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The incidence of coral disease has tripled in the past 25 years, and it is projected that almost 75% of coral will be affected by disease by the end of the next century.


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A deadly coral disease is spreading as global temperatures rise, and will likely be endemic to coral reefs around the world by the next century, according to new research.

The study published in Environmental Science Lettershow much coral reef health will suffer from climate change, which threatens to wipe out entire coral reef habitats and destroy coastal communities.

For the meta-analysis, researchers from the University of New South Wales in Sydney analyzed 108 coral health studies in which corals were scanned for symptoms of disease. They then linked disease surveys to sea surface temperature records to understand how climate change – specifically ocean warming – affects the spread of coral diseases worldwide and performed disease prediction modeling under future warming scenarios.

They found that coral diseases increase with ocean temperatures over time, tripling in the past 25 years to 9.92% globally. Their models also predict that the disease’s prevalence could increase to 76.8% in 2100 if temperatures continue to rise on the same trajectory – the most conservative scenario for the worst.

Samantha Burke, lead author of the study and Ph.D. Candidate in the School of Biological, Terrestrial and Environmental Sciences, he says the findings highlight the devastating effects of rising temperatures on coral reefs and the urgent need for swift action to mitigate climate change.

“Coral disease is a serious cause of coral mortality globally and coral decline, and our modeling predicts that it will continue to worsen – even if ocean temperatures remain conservative,” Burke says.

The study also indicates that coral reef diseases are more likely to worsen in the Pacific Ocean than in the Atlantic or Indian Oceans based on current data.

“Certain oceans are more at risk, but it’s hard for us to tell if that’s just from rising ocean temperatures or combined with the many other stressors facing coral reefs,” Burke says. “But what is clear is that the prevalence of coral diseases is on the rise around the world, and without urgent action to address rising temperatures, more corals will develop disease.”

An ecosystem on the brink

Coral reefs play an important role in the marine ecosystem, supporting about a quarter of the world’s fish. They are also vital to coastal communities that depend on the reef for fisheries and tourism, as well as the protection it provides from storm surges and coastal erosion.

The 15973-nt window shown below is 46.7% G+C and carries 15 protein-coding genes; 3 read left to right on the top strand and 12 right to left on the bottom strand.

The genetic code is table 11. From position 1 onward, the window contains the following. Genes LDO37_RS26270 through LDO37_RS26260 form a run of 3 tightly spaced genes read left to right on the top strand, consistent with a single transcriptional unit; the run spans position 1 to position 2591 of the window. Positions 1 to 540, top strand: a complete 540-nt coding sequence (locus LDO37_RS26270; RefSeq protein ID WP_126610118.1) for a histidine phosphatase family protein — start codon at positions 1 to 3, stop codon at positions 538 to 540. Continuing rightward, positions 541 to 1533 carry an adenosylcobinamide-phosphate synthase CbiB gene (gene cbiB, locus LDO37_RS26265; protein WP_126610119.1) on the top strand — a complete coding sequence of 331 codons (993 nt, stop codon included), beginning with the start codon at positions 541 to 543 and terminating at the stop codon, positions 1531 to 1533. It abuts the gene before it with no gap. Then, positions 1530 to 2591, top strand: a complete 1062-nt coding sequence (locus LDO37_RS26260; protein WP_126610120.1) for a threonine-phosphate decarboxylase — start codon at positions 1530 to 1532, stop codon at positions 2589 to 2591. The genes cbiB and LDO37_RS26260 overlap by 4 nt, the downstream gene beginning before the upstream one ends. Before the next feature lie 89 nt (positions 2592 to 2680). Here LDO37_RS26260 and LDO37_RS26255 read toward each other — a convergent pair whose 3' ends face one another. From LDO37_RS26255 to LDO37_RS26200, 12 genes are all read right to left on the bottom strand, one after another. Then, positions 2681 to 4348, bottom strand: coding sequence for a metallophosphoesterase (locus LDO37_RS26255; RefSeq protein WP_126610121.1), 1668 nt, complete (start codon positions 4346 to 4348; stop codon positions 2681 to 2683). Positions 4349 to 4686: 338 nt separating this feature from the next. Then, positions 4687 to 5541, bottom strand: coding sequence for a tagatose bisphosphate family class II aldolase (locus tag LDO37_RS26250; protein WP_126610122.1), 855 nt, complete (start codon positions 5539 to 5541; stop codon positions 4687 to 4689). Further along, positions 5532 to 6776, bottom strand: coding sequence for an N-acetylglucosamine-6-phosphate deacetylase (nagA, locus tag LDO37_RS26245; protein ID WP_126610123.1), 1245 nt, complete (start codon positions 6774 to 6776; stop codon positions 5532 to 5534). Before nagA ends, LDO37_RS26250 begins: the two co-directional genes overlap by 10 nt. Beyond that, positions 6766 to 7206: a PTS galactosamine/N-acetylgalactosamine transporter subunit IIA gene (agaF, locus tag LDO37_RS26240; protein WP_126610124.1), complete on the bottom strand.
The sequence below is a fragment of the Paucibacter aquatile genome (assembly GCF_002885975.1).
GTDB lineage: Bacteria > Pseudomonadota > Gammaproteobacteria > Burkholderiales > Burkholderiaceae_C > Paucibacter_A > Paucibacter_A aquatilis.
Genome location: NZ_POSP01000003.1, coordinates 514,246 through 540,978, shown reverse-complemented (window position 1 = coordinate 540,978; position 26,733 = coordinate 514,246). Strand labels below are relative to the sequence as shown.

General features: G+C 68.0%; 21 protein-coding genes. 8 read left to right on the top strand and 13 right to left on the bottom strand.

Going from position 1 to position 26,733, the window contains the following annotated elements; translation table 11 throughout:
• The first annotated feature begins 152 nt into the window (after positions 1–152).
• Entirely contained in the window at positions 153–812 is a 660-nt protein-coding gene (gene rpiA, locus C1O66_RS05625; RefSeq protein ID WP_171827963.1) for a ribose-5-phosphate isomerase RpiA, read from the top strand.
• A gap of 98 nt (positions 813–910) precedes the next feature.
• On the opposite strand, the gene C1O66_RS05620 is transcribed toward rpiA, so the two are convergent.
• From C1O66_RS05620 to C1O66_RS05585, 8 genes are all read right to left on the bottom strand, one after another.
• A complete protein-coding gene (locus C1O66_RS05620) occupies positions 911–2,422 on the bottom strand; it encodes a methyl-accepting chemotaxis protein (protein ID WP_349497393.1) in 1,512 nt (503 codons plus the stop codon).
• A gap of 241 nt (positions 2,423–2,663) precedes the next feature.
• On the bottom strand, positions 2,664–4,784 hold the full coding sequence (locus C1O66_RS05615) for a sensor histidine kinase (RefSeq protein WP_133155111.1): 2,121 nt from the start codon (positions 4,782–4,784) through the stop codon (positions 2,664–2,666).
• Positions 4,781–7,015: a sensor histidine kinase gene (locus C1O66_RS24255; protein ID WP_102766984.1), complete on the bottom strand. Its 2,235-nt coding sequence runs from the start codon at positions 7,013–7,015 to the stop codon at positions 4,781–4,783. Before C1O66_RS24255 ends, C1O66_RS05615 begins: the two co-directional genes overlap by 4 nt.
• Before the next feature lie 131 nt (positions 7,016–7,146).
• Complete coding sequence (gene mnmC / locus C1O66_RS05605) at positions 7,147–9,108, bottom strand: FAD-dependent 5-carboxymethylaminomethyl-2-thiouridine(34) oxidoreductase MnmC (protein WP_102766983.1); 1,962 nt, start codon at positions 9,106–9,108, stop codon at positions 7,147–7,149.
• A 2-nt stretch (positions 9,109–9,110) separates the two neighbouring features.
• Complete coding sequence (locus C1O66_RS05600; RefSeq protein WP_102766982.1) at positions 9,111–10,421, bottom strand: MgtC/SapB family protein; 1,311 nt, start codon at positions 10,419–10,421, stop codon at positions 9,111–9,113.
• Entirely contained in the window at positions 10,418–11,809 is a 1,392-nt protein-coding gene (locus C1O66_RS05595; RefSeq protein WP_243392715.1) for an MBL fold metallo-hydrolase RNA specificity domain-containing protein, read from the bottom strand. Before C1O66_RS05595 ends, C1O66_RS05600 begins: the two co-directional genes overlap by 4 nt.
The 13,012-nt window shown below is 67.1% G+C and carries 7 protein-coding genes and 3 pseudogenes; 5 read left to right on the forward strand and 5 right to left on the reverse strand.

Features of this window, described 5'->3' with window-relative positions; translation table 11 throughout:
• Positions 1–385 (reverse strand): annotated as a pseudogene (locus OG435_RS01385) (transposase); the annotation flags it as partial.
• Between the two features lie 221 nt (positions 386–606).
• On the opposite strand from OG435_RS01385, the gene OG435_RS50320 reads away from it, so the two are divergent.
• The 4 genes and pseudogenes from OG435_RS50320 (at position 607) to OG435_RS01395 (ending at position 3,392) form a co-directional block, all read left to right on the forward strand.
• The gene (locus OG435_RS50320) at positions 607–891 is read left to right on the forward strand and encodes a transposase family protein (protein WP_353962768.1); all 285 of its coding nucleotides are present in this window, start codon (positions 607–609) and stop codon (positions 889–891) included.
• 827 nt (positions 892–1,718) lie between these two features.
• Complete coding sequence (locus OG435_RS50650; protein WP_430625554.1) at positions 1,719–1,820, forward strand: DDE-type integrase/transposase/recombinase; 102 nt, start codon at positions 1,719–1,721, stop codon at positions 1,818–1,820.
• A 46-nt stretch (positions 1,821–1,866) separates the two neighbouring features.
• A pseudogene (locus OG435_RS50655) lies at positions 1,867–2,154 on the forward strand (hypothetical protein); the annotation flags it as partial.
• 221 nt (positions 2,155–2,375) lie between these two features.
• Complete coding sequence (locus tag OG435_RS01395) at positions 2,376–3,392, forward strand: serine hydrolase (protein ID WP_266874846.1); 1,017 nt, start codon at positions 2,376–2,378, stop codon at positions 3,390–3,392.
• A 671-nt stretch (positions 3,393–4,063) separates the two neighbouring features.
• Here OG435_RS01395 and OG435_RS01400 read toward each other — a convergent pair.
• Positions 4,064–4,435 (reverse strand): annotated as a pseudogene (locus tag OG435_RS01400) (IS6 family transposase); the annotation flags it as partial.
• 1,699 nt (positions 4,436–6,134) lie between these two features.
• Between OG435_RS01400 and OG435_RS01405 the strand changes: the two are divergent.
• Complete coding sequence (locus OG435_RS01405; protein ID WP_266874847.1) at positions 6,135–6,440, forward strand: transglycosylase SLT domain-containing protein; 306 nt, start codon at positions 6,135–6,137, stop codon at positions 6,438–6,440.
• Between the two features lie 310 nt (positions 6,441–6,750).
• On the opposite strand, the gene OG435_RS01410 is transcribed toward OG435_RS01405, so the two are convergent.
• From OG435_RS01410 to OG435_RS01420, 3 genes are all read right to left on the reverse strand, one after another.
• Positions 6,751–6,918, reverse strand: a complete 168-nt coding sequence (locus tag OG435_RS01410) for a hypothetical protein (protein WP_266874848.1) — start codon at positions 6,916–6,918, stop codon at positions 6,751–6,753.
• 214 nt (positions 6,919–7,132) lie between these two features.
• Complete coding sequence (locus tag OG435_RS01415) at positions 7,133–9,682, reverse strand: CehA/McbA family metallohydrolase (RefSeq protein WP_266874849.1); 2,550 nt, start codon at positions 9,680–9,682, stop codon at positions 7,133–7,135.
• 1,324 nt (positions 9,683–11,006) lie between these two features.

“They are habitat builders. Without coral, there is no coral ecology and no coastal industry,” Burke says.

Coral disease occurs when a coral’s immune system is weakened, usually after it has been infected with a disease — such as a bacteria or fungus — that causes the disease in the animal. It differs from coral bleaching, in which the coral turns white under stress by expelling the zooxanthellae algae that live within their tissues which are responsible for the colouration.

“There are certain diseases that act more quickly than others, but most corals end up getting sick,” Burke says. “Because it takes so long for corals to form, corals may not recover, and entire sections of reefs can be lost.”

Corals are delicate organisms and require a precise set of environmental conditions to survive, including water temperature, salinity, and quality. Living outside this natural range can make corals “stressed” – unable to grow, reproduce and ultimately survive.

Although infectious pathogens such as bacteria and fungi ultimately cause coral disease, stressed corals are more susceptible to infection. Higher water temperatures may also increase the virulence or growth rate of disease-causing organisms.

“As the ocean warms, it increases stress on the coral reefs which lowers their immune response,” Burke says. “Higher temperatures can also create conditions more favorable for disease-causing pathogens.”

Many diseases affecting corals are known by their appearance, such as black band disease or yellow band disease. But scientists have not yet identified many disease-causing pathogens.

“It is still relatively unknown whether the microbes associated with diseased corals are the cause or symptom of the disease, only that the coral is sick, and the tissues are dying,” Burke says. “It is not clear whether the fungi or bacteria present cause disease or simply feed on dying tissue, so researchers need to study further.”

Ms. Burke says more research into coral diseases will also help scientists develop effective disease interventions and show the complexity of the threats coral reef ecosystems now face.

“The solution to coral disease is likely to be complex and needs action on a large and small scale. We can’t wait and hope for a silver bullet like a universal antibiotic,” says Ms. Burke.

“Given what is at stake, we need to take many steps forward to develop effective mitigation strategies, and tackling warming would be a great place to start.”

more information:
Impact of rising temperatures on the prevalence and predictability of coral diseases: a global meta-analysis, Environmental Science Letters (2023). DOI: 10.1111/ele.14266And onlinelibrary.wiley.com/doi/10.1111/ele.14266

Provided by the University of New South Wales

the quote: Coral Disease Tripled in Past 25 Years: Likely to Affect Three-Quarters of the Next Century (2023, June 7), Retrieved June 7, 2023 from https://phys.org/news/2023-06-coral- disease-tripled – a year-three quarters. html

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